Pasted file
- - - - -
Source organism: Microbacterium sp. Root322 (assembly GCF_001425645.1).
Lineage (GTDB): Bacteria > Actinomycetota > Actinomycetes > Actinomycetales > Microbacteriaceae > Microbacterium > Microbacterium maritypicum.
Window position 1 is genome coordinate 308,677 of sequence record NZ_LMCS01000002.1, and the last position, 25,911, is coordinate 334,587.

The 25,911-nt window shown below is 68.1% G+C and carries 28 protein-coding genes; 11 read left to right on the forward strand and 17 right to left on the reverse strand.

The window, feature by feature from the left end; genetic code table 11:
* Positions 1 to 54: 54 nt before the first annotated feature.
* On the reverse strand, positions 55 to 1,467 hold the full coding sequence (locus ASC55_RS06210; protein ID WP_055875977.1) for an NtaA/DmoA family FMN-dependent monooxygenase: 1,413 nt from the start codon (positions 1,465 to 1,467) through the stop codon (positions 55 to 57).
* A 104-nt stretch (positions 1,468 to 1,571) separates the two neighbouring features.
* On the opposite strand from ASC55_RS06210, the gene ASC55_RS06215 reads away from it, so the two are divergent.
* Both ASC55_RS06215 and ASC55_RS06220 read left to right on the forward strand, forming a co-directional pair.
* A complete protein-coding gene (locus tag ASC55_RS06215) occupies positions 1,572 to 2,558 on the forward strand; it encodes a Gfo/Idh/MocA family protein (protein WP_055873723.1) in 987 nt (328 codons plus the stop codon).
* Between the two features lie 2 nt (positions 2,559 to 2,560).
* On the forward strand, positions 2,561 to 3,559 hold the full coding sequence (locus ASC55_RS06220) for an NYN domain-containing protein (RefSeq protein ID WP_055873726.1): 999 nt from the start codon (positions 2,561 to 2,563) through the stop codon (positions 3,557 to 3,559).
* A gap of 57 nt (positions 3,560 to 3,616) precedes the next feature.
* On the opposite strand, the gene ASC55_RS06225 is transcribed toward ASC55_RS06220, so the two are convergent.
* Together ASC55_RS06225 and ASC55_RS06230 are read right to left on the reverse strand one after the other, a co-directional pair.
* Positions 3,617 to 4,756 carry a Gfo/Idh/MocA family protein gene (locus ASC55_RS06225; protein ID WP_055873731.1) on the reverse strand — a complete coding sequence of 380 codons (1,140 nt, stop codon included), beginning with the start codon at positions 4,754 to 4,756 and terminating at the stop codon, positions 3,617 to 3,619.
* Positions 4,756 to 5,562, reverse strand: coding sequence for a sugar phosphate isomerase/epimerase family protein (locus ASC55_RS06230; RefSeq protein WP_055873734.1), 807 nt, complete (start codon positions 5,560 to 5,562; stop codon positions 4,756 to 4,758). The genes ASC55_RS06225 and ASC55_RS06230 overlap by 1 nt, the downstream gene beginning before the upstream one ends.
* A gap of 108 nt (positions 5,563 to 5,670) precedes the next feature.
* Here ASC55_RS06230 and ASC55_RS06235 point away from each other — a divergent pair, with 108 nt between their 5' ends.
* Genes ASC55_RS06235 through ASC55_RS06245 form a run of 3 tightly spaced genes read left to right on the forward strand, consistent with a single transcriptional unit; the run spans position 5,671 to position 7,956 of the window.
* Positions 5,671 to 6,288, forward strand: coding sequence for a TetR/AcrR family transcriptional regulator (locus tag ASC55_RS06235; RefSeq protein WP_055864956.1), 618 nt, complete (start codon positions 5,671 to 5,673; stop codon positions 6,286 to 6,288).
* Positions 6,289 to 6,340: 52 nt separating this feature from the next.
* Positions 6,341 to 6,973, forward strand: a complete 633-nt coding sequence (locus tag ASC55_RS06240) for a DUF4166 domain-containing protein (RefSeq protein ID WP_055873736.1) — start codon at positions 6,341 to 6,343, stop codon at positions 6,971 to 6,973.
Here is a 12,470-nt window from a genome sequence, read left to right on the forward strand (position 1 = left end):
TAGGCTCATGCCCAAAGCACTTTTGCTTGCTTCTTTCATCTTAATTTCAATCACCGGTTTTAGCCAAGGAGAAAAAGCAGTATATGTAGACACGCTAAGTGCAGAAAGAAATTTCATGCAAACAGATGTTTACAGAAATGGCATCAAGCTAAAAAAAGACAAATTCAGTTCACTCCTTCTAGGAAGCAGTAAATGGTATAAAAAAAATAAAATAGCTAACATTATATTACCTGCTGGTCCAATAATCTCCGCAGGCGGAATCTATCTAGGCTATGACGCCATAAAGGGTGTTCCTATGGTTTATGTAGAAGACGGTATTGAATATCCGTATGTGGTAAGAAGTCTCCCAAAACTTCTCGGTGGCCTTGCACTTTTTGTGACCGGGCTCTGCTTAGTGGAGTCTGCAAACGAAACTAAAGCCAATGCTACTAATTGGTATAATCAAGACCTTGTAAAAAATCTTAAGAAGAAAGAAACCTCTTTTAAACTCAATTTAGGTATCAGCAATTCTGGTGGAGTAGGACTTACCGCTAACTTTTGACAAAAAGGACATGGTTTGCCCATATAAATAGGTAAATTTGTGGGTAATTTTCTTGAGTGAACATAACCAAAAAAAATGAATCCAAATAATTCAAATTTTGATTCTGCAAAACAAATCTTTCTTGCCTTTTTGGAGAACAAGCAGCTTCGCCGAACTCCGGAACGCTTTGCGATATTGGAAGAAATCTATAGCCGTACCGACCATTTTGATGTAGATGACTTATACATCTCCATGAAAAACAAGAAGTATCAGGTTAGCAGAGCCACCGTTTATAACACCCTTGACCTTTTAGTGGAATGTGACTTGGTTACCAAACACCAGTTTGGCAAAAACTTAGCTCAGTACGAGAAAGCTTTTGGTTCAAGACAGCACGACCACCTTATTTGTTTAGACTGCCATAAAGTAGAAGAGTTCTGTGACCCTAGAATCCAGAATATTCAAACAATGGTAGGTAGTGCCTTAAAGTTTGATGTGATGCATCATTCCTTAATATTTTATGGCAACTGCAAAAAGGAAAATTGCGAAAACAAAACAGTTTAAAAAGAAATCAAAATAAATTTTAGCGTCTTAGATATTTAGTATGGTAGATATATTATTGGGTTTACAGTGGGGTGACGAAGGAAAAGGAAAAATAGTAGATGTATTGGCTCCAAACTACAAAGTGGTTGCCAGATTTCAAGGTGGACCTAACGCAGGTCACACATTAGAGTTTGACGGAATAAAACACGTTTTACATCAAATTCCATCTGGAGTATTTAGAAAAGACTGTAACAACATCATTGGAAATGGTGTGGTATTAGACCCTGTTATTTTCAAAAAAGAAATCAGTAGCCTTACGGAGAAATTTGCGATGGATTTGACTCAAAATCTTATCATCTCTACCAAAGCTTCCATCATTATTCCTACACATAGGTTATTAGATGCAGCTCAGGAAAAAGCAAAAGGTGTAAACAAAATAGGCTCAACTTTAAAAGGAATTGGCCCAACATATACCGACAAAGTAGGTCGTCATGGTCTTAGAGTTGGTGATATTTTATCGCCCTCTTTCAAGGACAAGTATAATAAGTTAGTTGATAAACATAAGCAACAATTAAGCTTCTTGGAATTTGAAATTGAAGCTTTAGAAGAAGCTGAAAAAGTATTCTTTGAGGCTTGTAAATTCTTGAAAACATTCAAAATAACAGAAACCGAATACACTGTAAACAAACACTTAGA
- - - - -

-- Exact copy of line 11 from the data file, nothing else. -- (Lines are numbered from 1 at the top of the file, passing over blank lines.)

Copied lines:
* A complete protein-coding gene (locus tag ASC55_RS06215) occupies positions 1,572 to 2,558 on the forward strand; it encodes a Gfo/Idh/MocA family protein (protein WP_055873723.1) in 987 nt (328 codons plus the stop codon).